HC Deb 21 March 1882 vol 267 c1438

asked the Vice President of the Council, Whether his attention has been called to a Letter from the School Board for London, dated 27th January last, addressed to the Education Department, complaining of the difficulties under which Board School pupil teachers labour in seeking admission to training colleges, and asking for relief; and, whether he is prepared to propose any alteration which may secure full opportunities of training, with protection for the rights of conscience, to pupil teachers who have passed satisfactorily the scholarship examination, but who are excluded from college by the action of the college authorities, and by their regulations?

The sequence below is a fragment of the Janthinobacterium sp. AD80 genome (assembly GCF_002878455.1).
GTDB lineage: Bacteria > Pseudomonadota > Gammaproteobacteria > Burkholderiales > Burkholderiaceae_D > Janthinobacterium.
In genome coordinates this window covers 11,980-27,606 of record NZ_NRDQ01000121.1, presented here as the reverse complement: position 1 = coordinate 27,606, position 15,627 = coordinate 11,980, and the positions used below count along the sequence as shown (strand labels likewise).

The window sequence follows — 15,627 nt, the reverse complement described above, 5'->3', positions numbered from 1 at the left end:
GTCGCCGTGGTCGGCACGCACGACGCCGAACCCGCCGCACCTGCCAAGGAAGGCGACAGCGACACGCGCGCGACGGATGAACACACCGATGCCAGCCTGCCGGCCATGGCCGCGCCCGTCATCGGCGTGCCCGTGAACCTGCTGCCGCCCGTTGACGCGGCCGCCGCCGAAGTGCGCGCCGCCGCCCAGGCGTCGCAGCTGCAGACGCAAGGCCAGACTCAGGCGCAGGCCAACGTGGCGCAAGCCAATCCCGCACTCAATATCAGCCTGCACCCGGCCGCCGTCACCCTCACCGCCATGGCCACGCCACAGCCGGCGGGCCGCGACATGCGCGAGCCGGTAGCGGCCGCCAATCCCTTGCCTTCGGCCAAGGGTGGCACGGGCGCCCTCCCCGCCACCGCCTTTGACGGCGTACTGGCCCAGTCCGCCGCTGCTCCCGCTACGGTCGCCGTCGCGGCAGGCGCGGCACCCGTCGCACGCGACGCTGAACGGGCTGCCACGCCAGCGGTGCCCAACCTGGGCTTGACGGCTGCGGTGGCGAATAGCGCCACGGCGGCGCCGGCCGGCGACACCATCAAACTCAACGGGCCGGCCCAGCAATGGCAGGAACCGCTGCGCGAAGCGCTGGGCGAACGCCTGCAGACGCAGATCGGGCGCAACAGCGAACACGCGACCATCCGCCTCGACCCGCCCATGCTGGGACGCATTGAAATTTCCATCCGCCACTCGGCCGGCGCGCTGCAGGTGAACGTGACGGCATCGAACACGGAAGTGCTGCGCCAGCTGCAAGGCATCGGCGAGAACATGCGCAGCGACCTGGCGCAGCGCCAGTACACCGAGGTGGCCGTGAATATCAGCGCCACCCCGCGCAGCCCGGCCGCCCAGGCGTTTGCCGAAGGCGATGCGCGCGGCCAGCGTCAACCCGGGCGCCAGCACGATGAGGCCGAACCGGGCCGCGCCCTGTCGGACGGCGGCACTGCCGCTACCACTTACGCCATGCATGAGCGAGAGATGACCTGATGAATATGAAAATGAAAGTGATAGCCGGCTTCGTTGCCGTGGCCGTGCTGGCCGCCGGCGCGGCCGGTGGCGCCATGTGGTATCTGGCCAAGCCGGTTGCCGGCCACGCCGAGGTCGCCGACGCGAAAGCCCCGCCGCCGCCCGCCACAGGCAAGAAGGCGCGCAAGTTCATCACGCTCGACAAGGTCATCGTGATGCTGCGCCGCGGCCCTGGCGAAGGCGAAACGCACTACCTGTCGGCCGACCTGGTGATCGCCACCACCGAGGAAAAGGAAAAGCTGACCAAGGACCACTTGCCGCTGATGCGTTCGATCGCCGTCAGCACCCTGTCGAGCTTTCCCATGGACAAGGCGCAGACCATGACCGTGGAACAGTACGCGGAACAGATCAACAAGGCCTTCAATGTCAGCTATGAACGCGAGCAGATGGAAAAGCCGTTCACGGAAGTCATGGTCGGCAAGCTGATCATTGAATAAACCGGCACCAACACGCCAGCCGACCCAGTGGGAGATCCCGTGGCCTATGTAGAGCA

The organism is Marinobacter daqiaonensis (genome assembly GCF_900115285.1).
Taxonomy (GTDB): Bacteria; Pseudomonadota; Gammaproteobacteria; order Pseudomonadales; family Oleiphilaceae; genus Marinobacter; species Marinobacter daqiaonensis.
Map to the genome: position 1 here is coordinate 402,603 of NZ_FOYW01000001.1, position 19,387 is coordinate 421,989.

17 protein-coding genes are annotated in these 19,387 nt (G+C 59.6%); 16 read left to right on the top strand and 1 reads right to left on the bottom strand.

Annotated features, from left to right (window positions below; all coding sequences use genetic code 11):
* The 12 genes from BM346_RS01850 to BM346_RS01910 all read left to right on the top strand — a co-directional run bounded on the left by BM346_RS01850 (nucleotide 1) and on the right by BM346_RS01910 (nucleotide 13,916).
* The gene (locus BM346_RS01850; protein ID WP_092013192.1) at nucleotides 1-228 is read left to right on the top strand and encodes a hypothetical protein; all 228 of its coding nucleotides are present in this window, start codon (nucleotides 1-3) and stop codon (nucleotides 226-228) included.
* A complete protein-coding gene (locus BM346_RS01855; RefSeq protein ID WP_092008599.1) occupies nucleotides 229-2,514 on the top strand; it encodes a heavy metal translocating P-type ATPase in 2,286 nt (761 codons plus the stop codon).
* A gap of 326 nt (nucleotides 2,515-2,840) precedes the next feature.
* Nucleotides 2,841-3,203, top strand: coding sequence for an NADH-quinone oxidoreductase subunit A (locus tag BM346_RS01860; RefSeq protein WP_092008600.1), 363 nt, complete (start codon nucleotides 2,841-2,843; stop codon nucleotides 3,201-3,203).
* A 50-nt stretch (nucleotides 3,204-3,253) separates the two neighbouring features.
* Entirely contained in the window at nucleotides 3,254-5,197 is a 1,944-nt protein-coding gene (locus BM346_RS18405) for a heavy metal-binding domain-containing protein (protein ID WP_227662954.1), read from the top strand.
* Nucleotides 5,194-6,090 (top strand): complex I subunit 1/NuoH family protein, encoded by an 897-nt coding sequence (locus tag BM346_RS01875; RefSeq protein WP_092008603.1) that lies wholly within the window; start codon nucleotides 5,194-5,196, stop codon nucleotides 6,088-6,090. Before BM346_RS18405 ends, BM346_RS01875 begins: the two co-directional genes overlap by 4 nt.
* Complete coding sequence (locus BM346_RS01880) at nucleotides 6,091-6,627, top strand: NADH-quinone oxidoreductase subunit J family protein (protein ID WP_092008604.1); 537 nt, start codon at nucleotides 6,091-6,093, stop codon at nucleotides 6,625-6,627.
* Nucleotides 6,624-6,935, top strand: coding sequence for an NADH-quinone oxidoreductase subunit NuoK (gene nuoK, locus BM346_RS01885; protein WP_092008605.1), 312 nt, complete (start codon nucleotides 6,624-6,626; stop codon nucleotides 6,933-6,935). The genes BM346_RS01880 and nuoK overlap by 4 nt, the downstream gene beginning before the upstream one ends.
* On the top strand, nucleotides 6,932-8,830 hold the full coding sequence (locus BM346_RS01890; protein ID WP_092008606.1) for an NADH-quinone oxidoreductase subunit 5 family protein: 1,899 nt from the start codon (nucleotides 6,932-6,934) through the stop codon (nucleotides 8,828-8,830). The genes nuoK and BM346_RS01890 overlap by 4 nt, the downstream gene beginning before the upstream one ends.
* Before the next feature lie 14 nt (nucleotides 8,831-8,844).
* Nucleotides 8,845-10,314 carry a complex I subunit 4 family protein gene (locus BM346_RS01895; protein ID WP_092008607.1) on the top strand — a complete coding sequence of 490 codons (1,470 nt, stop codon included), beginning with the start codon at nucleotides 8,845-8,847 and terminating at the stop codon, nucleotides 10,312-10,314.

The letter of the London School Board is still under the consideration of the Department, together with the whole question of Training Colleges. The best way of securing the relief to which the hon. Member refers is by increasing the accommodation in the Undenominational Colleges. The deficiency is mainly, if not exclusively, confined to the female Colleges; and I am happy to be able to state that there are proposals now before the Department which will go far towards supplying it. I have had communications from the principals of the Undenominational Colleges for male teachers, to the effect that they have already considerable difficulty in placing their students at their completion of their term, and that they are not desirous of increasing their number in training, as the supply is already in excess of the demand.